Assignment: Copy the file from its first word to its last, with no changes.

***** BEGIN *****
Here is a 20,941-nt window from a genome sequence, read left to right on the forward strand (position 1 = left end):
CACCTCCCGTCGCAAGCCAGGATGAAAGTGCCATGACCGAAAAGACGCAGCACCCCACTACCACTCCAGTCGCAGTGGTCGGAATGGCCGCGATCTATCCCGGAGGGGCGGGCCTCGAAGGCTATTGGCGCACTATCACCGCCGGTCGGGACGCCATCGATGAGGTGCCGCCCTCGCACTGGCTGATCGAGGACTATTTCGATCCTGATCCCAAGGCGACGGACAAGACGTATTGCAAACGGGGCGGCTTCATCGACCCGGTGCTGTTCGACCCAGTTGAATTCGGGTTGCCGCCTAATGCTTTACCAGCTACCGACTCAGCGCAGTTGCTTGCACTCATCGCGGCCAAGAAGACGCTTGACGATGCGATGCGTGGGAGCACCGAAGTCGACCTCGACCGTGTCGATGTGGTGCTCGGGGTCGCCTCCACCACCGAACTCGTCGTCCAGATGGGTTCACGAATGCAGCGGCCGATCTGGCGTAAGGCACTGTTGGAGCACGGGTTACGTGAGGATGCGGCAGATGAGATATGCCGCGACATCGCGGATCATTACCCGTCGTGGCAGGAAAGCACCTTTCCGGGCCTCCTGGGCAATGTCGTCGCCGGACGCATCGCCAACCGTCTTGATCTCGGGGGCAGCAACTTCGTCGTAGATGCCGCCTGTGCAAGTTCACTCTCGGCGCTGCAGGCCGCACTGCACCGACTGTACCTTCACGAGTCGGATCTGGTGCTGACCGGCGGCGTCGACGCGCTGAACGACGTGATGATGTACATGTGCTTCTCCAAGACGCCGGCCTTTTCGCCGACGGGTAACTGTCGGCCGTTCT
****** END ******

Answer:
Here is a 20,941-nt window from a genome sequence, read left to right on the forward strand (position 1 = left end):
CACCTCCCGTCGCAAGCCAGGATGAAAGTGCCATGACCGAAAAGACGCAGCACCCCACTACCACTCCAGTCGCAGTGGTCGGAATGGCCGCGATCTATCCCGGAGGGGCGGGCCTCGAAGGCTATTGGCGCACTATCACCGCCGGTCGGGACGCCATCGATGAGGTGCCGCCCTCGCACTGGCTGATCGAGGACTATTTCGATCCTGATCCCAAGGCGACGGACAAGACGTATTGCAAACGGGGCGGCTTCATCGACCCGGTGCTGTTCGACCCAGTTGAATTCGGGTTGCCGCCTAATGCTTTACCAGCTACCGACTCAGCGCAGTTGCTTGCACTCATCGCGGCCAAGAAGACGCTTGACGATGCGATGCGTGGGAGCACCGAAGTCGACCTCGACCGTGTCGATGTGGTGCTCGGGGTCGCCTCCACCACCGAACTCGTCGTCCAGATGGGTTCACGAATGCAGCGGCCGATCTGGCGTAAGGCACTGTTGGAGCACGGGTTACGTGAGGATGCGGCAGATGAGATATGCCGCGACATCGCGGATCATTACCCGTCGTGGCAGGAAAGCACCTTTCCGGGCCTCCTGGGCAATGTCGTCGCCGGACGCATCGCCAACCGTCTTGATCTCGGGGGCAGCAACTTCGTCGTAGATGCCGCCTGTGCAAGTTCACTCTCGGCGCTGCAGGCCGCACTGCACCGACTGTACCTTCACGAGTCGGATCTGGTGCTGACCGGCGGCGTCGACGCGCTGAACGACGTGATGATGTACATGTGCTTCTCCAAGACGCCGGCCTTTTCGCCGACGGGTAACTGTCGGCCGTTCT